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A Perspective on Uremic Toxins

Douglas A. K. Black, MD, FRCP
Arch Intern Med. 1970;126(5):906-909. doi:10.1001/archinte.1970.00310110176032.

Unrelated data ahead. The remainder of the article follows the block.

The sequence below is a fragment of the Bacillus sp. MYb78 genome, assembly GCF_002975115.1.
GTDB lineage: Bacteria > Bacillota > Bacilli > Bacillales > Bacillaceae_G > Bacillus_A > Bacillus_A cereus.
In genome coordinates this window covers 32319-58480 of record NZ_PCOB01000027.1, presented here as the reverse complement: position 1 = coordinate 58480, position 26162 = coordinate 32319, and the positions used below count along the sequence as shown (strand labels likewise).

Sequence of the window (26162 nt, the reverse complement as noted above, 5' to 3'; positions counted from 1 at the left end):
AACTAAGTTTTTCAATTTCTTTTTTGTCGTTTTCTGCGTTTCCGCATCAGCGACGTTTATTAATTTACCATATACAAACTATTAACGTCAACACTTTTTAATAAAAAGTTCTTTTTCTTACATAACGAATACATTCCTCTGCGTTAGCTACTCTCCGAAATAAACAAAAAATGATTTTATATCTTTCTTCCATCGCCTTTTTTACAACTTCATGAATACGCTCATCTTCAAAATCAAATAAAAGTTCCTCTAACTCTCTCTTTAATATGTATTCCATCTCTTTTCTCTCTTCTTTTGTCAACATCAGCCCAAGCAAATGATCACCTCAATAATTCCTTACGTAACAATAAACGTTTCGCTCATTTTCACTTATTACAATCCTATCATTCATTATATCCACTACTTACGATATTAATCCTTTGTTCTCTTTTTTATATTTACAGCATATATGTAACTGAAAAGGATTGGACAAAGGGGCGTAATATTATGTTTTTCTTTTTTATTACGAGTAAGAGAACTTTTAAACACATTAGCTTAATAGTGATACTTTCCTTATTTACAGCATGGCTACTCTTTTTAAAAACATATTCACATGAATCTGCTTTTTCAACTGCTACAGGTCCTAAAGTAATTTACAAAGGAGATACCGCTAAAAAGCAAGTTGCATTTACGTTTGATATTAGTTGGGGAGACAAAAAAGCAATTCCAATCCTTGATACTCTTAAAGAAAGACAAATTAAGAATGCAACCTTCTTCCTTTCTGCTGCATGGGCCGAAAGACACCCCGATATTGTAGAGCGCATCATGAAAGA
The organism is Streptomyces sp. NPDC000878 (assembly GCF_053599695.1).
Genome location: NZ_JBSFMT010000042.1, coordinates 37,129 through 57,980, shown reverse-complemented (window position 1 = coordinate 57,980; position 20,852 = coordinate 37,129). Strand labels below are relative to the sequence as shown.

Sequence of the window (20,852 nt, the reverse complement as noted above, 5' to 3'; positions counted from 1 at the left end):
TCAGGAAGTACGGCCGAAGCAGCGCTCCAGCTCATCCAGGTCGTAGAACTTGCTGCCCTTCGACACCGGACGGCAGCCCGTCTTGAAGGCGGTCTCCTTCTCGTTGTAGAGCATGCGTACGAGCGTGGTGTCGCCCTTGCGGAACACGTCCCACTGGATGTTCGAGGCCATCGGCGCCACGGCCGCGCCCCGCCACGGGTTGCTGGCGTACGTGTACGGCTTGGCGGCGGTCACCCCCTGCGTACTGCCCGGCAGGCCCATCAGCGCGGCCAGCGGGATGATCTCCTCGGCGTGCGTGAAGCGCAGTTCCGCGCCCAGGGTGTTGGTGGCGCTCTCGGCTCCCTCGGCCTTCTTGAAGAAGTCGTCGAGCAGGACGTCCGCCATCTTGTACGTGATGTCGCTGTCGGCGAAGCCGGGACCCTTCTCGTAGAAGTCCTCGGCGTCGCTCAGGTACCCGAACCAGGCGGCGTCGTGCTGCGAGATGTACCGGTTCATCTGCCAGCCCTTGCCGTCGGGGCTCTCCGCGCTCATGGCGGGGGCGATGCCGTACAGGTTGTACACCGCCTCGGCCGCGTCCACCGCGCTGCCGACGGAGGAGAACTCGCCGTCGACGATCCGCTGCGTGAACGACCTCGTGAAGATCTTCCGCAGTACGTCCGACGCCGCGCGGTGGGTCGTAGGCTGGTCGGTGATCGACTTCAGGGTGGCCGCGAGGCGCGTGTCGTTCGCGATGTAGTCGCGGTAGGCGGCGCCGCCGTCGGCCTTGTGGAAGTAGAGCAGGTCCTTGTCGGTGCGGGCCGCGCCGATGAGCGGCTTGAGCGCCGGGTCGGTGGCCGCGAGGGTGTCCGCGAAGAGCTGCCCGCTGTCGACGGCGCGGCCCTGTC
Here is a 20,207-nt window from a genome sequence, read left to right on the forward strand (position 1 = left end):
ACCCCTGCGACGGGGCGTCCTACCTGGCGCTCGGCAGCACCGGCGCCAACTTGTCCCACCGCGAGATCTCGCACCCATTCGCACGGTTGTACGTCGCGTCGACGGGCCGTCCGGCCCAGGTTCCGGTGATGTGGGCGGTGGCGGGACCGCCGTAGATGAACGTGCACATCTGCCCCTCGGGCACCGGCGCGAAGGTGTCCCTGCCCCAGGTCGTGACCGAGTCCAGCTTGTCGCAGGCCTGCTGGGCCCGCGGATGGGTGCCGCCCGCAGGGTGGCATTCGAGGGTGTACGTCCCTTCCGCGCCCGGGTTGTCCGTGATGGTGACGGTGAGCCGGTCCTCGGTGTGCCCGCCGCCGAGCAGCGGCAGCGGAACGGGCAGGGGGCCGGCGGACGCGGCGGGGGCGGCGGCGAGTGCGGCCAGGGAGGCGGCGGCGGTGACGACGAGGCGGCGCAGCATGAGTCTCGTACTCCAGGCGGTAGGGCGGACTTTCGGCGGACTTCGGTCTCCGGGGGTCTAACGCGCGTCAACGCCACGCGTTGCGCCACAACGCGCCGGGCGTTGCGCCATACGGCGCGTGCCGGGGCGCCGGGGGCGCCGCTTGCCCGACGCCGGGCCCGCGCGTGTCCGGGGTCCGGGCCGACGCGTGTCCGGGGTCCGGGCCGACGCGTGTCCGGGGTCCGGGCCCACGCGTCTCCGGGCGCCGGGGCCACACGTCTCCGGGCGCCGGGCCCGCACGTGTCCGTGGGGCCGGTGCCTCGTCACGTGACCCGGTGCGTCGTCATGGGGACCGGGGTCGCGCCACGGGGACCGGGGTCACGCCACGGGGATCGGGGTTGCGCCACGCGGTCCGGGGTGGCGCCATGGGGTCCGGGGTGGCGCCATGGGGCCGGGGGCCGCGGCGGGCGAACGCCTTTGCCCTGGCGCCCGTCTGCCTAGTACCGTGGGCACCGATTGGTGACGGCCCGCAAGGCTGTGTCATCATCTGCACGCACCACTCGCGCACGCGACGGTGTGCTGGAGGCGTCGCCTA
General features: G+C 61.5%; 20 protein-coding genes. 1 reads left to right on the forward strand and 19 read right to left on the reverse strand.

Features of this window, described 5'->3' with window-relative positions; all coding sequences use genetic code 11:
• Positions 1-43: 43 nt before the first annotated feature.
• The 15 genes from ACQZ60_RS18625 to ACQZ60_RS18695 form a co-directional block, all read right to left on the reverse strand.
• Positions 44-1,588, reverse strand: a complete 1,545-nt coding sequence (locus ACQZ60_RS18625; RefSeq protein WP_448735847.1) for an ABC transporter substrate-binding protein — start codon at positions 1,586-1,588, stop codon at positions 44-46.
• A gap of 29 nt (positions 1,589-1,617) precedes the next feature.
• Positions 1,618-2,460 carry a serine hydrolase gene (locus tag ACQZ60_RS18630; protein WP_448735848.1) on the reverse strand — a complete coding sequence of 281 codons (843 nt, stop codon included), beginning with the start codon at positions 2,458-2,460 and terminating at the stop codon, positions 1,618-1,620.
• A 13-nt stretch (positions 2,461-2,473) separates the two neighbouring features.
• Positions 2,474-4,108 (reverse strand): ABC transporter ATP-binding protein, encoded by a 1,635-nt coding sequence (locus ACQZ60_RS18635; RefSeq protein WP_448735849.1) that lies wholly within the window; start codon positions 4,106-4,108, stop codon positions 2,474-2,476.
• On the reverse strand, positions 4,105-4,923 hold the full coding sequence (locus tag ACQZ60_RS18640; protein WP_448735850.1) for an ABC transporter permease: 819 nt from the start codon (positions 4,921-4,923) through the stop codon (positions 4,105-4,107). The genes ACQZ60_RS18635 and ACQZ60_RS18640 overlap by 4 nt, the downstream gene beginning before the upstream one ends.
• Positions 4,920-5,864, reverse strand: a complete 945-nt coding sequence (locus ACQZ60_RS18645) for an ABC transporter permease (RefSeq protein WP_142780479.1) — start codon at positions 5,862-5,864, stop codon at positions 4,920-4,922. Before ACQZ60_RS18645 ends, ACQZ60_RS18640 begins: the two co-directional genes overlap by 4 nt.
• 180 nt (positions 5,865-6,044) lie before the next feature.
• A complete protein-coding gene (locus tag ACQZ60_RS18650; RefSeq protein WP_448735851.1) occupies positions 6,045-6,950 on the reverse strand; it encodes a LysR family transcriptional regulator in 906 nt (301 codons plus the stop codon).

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Even if we could invariably tell them from one another, error and its genesis are no less interesting than correct information, and indeed it is often by way of testable error that we arrive (should we be fortunate) at truth. I make no excuse, therefore, if I dwell for a moment on what may be called the fallacy of misplaced concreteness. I first became conscious of this in a biological context from reading an essay by R. G. Macfarlane1 in which he says, "A great deal of trouble has arisen from the very common use of a specific term to describe not a single substance, but perhaps a group of substances or even some effect or phenomenon, a tendency by no means limited to blood coagulation work." Coming nearer the kidney, the same criticism was implied in the epigrammatic title "Which factor is third?" chosen by R. W. Berliner


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